PRESS DIGEST- British Business - Oct 17


Oct 17 (Reuters) - The following are the top stories on the business pages of British newspapers. Reuters has not verified these stories and does not vouch for their accuracy.

The Times

- Britain's biggest supermarkets have been accused of treating suppliers unfairly by demanding savings when the pound was strong but refusing to share the burden of higher costs now that sterling has collapsed.

- Software company Misys (IPO-MISY.L) is set to cut the value of its flotation in another sign of market uncertainty after the European Union referendum. Misys had been targeting 4.5 billion pounds, but Vista Equity Partners, its American private equity owner, is expected to reduce the price by up to 30 percent when it announces details of the offer as early as this week.

The Guardian

- UK Prime Minister Theresa May is flying to India next month for her first bilateral trip outside the EU since becoming prime minister, with her reception there seen as a key test of her ability to win backing for the UK's future trading environment.

- The drive to put Greece back on the road to recovery intensifies this week when auditors representing the indebted country's creditors arrive in Athens for their latest review of the Greek economy. Representatives of the EU and the International Monetary Fund fly in on Monday to review progress on economic reforms promised by the government in exchange for rescue funds.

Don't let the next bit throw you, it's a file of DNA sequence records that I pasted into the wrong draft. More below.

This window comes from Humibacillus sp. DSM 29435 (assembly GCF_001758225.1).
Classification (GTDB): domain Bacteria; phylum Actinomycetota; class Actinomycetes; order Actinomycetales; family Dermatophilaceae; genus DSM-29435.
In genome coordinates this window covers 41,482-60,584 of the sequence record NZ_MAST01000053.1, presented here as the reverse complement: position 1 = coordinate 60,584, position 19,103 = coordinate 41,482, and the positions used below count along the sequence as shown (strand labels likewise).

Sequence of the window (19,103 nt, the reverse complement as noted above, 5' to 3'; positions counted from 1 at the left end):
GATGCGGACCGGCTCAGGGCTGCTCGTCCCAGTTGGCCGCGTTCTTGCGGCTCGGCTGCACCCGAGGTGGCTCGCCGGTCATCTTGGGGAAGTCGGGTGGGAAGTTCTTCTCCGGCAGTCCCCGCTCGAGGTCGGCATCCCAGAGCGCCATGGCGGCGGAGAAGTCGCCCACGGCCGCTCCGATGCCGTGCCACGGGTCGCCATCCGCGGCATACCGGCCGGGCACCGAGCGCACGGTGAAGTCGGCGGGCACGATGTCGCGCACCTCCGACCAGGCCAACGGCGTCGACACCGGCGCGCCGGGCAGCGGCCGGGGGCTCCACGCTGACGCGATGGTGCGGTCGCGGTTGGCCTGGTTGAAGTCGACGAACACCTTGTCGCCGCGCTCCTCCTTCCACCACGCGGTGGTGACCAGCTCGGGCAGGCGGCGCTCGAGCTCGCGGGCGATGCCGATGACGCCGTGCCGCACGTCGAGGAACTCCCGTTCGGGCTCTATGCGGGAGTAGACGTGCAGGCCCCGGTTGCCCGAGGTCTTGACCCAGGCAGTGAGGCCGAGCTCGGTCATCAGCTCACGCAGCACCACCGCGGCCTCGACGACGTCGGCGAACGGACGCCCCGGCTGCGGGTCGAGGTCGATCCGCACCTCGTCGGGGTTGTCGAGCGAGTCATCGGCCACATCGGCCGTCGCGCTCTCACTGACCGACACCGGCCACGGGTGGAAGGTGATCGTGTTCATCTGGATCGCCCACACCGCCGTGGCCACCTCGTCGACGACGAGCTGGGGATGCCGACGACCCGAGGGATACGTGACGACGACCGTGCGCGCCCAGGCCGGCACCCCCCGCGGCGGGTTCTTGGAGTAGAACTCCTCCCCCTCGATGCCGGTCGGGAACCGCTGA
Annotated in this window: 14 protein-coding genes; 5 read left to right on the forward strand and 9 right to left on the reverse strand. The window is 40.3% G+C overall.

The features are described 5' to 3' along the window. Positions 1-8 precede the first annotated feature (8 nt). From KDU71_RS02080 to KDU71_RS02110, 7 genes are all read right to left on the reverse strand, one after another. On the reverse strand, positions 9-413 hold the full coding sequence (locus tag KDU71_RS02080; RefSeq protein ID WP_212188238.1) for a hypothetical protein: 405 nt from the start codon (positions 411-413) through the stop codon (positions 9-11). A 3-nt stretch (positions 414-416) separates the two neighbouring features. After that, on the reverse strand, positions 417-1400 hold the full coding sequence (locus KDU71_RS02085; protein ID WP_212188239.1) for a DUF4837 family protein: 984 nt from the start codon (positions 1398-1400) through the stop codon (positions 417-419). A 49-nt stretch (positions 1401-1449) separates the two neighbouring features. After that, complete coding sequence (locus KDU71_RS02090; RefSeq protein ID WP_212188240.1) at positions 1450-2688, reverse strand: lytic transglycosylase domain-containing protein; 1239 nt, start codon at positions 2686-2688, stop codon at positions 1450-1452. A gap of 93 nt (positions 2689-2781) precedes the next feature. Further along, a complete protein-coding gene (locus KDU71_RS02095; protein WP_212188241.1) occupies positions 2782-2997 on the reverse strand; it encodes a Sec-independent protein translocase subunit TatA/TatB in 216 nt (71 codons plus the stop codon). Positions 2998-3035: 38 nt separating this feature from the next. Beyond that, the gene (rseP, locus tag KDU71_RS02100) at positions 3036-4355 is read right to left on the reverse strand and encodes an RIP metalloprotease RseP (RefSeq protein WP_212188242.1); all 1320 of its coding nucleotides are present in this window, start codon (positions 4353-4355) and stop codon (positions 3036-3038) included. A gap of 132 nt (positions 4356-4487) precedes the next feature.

The Telegraph

- ECB's first chief economist Otmar Issing has warned that the European Central Bank is becoming dangerously over-extended and the whole euro project is unworkable in its current form and that "One day, the house of cards will collapse".

- William Hill plans to continue talks over a multi-billion pound merger with Canadian online poker giant Amaya in defiance of opposition from its largest shareholder.

Sky News

- Perfume maker Coty, which has just completed the $12.5 billion purchase of Procter & Gamble's specialist beauty business, is in advanced talks to buy GHD for 400 million pounds.

The Independent

- The UK government has been accused of subsidising "dirty diesel" at the expense of the new wave of "clean tech" energy projects as the MPs' Energy and Climate Change Committee issued its last report before disbanding.

(Compiled by Sangameswaran S in Bengaluru; Editing by Peter Cooney)

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